And it was in Crane Court, tucked up an alley off the north side of Fleet Street, that Isaac Newton, by then the president of the recently founded Royal Society, was to establish its headquarters through the golden years of the Enlightenment.

There was a catch amidst the glory of London’s rebirth following the years of Civil War and the Great Plague. Just one year after the plague subsided came the Great Fire of 1666, burning from the City of London up to the western end of Fleet Street and clearing away much of the pestilence and grime that had created the conditions in which the history of plague had festered over centuries.

It must be hoped that no similarly catastrophic event is required, as London emerges from its coronavirus challenge of the 21st century, to enlighten the modern city as to the merits of innovative community solutions.

Brexit and the future of English

As though following on seamlessly from the previous blogpost, a recent article in The Guardian asks “Will Brexit spell the end of English as an official EU language?” The article is book-ended with a couple of playfully incendiary rhetorical grenades: an EU official suggesting that “if we don’t have the UK, we don’t have English” – an utterance beyond nonsense as this article argues – and the concluding suggestion that “once Latin was everyone’s second language, it was no longer anyone’s first”.

The Latin reference begs a number of questions, starting with doubts over the definitions of ‘everyone’ and ‘anyone’. Long after it ceased to be the language of the Roman counting house, Latin hung on as a badge of cultural exceptionalism, most useful to the officers of a religion with an evolving need to reverse engineer modern contexts to ancient gospels while keeping the oiks in the street out of any debate.

This mediating power declined rapidly in Europe with the spread of German and English-language bibles in the 15th- and 16th centuries, and now its influence is pretty much the province of playful poets and posturing public schoolboys. But at no point ever did Latin, although an effective touchpaper for a family of modern languages, possess either the commercial power or the political potency of English or Mandarin in today’s world.

A point neglected by the Guardian article, and a vital one ahead of any defenestration of English as “an official language” of the EU, is what language (if any) could supplant it. Advocates for French would cite its influence as the language of the diplomatic salon, at least through the Treaty of Versailles and the negotiations over the League of Nations a century ago. Champions of Spanish would cite its global status in terms of speaker numbers, as second only to English among the European languages, with French a distant third.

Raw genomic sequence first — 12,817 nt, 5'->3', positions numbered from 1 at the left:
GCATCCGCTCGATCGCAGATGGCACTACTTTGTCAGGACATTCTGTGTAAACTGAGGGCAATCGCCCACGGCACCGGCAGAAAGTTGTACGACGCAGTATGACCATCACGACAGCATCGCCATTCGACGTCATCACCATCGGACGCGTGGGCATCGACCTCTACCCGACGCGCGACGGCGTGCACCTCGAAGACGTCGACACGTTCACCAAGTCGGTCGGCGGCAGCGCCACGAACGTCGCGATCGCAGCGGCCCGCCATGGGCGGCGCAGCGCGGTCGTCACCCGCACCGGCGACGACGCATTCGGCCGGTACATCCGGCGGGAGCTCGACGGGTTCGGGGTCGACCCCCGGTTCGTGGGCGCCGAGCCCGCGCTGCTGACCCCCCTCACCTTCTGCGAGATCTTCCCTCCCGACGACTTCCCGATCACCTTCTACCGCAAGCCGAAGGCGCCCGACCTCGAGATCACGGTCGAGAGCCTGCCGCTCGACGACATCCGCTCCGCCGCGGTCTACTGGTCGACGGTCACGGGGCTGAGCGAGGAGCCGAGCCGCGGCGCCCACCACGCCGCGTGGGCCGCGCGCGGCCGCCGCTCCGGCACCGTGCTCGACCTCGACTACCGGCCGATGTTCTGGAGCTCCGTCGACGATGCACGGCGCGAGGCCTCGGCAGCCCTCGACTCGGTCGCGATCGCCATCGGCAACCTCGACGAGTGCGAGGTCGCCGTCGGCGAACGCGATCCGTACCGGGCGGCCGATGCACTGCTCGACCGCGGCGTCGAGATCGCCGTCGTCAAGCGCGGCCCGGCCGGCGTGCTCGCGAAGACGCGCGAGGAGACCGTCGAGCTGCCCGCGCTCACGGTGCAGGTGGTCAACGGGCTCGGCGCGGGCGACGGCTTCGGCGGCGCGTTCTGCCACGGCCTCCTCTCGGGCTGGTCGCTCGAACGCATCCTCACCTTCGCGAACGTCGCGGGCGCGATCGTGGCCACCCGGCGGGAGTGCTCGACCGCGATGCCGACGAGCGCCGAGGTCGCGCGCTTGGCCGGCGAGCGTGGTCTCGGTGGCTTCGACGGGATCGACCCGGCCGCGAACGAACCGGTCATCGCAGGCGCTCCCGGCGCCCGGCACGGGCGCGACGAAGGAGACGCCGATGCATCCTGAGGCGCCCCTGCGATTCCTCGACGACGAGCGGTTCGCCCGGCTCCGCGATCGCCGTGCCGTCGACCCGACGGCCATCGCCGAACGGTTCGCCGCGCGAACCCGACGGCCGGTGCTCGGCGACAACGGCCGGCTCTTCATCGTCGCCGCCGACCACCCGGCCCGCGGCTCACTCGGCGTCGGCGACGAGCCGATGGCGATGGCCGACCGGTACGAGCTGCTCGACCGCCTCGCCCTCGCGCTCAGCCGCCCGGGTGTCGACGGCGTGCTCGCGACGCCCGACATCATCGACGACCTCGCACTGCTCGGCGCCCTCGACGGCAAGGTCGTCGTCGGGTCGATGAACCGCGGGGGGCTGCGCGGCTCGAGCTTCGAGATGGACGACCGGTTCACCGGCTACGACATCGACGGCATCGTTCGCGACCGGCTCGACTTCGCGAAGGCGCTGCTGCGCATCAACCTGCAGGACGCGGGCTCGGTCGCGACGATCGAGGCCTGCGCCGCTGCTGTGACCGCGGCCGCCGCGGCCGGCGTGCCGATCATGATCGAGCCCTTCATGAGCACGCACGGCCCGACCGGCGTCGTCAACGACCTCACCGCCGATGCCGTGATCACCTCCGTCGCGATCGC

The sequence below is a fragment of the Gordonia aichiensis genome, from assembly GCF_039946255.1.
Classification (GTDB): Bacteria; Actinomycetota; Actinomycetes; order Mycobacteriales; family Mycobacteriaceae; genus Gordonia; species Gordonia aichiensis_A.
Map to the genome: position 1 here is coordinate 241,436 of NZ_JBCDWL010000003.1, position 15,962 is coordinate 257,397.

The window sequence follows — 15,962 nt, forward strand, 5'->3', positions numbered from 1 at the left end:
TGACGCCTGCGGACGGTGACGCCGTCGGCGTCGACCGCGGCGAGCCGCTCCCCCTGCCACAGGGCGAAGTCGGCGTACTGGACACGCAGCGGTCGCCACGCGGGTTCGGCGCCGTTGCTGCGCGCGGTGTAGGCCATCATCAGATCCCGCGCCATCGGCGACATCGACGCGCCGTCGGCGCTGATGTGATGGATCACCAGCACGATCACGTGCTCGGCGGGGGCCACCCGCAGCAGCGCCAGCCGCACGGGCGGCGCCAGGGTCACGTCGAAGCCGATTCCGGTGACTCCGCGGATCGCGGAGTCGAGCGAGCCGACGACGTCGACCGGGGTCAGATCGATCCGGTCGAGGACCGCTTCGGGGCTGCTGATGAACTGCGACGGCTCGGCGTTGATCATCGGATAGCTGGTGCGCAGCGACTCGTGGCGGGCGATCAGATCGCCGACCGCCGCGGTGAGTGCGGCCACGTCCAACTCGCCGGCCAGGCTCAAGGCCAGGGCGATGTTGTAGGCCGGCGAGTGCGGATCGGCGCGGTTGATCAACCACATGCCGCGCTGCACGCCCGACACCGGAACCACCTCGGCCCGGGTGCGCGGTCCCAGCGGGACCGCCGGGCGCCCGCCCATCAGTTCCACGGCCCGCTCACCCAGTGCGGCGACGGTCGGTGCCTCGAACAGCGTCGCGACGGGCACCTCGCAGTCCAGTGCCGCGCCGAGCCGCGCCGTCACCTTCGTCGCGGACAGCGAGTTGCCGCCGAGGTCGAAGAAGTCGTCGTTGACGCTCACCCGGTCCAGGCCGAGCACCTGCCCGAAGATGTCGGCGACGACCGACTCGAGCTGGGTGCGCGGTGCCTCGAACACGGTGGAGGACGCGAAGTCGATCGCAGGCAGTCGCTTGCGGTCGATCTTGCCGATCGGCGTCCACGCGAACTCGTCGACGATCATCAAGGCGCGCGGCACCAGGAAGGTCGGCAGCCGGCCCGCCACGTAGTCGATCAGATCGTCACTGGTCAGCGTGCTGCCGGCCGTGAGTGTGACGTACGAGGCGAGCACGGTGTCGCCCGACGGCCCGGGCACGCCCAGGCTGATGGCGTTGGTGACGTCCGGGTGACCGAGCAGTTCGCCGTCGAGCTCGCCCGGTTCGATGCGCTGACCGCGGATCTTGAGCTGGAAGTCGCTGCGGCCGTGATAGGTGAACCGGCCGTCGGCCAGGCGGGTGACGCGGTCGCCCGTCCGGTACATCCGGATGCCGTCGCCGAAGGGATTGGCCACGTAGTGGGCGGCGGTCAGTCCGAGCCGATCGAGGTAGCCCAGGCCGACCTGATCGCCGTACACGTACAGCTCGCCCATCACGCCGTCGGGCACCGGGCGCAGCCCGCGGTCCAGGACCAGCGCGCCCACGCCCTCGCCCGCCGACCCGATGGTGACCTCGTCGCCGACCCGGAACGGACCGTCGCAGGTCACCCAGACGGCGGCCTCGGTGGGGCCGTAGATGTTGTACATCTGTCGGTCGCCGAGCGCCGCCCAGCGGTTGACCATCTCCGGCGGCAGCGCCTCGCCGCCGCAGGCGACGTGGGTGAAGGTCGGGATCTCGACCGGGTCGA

But questions of primacy and status will always devolve not to population sizes but to realms of influence of those speakers, usually and broadly concerned with matters of commercial, cultural, and political clout. In this context it is interesting to look at the Times Higher Education University Rankings, which for 2020 lists more than twice as many universities for which English is the primary language, as against those institutions representing all other languages combined.

Intriguingly, the Times list explains its choices by referencing “13 carefully calibrated performance indicators that measure an institution’s performance across teaching, research, knowledge transfer and international outlook” – not at all bad as criteria for any dynamic continent’s designation of an “official language”. The question that the EU might ask itself is: “What do we want to accomplish with the rest of the world?”

As for the United Kingdom, given that it has been punching well above its weight in all of these categories since at least the time of Shakespeare, the Brexit question now must concern the capacity of English to understand and consolidate its soft power potential in an increasingly fractious world.